Samphire Hoe - man-made natural delight by the White Cliffs of Dover
Samphire Hoe is an unusual man-made natural environment on the Kent coast, created with 4.9 million cubic metres of chalk excavated during the construction of the Channel Tunnel in the 1980's. It lies at the foot of a section of the White Cliffs of Dover near Folkestone, and it has developed a unique and intriguing ecology .
The cliffs above the current park (Round Down Cliff) were blown up with gunpowder in 1843 to aid the creation of the Dover to Folkestone railway. In 1880 an attempt was made from the site to create a tunnel that would pass under the English Channel, but it failed shortly afterwards. In 1895 a coal mine was sunk there but this closed in 1921 after being very unsuccessful. These activities were served by Shakespeare Cliff Halt railway station at the western end of the Shakespeare Cliff tunnel; the remains of the platforms can be seen from the road to the car park.
In the 1980s, the site was selected as the most suitable (of 60) in which to dump chalk from Channel Tunnel excavations. Work began in 1988, and the first task was to build walls in the sea to create an artificial lagoon, because the park needed to be reclaimed from the sea. The Tunnel opened in 1994, and Samphire Hoe opened to the public in 1997.
It was named after the wild plant rock samphire that was once collected from the Dover cliffs; its fleshy green leaves were picked in May and pickled in barrels of brine and sent to London, where it was served as a dish to accompany meat. A 'hoe' is a piece of land which sticks out into the sea. The name was coined by Mrs Gillian Janaway, a retired primary school teacher from Dover, by way of a public competition.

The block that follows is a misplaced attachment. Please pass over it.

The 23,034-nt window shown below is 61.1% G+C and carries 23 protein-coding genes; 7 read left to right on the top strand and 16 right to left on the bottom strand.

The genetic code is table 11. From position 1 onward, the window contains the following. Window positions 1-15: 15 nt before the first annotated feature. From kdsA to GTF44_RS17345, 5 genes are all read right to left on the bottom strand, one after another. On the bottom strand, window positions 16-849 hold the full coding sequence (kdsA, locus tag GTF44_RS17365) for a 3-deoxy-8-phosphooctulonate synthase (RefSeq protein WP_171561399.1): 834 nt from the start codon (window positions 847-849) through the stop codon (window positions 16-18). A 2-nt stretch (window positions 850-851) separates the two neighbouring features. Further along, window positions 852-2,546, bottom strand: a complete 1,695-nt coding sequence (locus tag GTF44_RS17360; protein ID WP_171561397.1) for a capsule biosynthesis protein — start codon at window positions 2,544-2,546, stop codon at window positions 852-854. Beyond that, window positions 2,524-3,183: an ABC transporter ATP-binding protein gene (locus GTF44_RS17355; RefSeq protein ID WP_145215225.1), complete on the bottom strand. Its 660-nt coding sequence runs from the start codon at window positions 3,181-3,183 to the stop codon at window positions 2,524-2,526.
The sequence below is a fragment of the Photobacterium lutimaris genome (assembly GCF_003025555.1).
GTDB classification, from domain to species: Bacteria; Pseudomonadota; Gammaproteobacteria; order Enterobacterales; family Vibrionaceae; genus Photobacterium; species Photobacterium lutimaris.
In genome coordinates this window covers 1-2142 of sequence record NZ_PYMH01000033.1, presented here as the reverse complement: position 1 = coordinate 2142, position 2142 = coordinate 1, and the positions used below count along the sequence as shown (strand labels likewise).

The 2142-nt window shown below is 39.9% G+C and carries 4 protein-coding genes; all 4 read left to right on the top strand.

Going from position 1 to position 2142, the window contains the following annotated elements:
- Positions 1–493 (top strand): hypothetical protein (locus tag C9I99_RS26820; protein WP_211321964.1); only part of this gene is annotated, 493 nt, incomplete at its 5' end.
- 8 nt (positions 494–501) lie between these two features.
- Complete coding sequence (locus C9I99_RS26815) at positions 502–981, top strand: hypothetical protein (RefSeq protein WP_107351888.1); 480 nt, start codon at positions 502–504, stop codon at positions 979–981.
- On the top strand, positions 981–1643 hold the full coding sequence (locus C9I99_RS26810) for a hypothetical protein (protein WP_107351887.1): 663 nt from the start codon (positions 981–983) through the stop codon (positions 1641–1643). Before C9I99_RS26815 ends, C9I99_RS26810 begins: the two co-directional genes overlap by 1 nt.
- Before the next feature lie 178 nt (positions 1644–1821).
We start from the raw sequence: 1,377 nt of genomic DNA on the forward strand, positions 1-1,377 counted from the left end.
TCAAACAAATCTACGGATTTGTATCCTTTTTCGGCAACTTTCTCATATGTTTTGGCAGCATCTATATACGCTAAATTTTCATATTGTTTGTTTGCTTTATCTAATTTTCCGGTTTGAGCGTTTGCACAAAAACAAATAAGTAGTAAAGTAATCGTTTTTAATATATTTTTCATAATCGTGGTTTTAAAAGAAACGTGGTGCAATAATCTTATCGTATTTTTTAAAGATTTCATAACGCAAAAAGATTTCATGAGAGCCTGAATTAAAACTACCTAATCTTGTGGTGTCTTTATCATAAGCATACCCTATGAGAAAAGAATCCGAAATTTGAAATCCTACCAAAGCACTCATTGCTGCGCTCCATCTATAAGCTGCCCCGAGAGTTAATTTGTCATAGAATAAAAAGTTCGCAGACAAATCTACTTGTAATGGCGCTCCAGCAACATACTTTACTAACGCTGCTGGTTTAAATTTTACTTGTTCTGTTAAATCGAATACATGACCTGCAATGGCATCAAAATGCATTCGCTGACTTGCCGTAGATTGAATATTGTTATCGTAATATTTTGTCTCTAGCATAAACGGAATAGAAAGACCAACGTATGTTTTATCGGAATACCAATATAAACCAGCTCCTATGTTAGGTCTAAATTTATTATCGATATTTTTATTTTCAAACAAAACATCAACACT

The ecology of Samphire Hoe includes wildflowers and birds. It is now a chalk meadow-land with a number of nationally rare plant species including the early spider orchid. In July each year, the rock sea lavender blooms, along with rock samphire. Peregrine falcons have been seen flying along the cliffs. Some stonechats and meadow pipits gather on the meadow, while rock pipits move along the base of the cliffs. House martins make mud nests under the overhangs of the chalk cliffs.
The park now attracts around 110,000 visitors per year. Walking, cycling, angling on the sea wall and bird watching are some popular activities available there. The site has a walking trail and serves as a wildlife area. Samphire Hoe has been managed by the White Cliffs Countryside Project, in partnership with the owner, Getlink.
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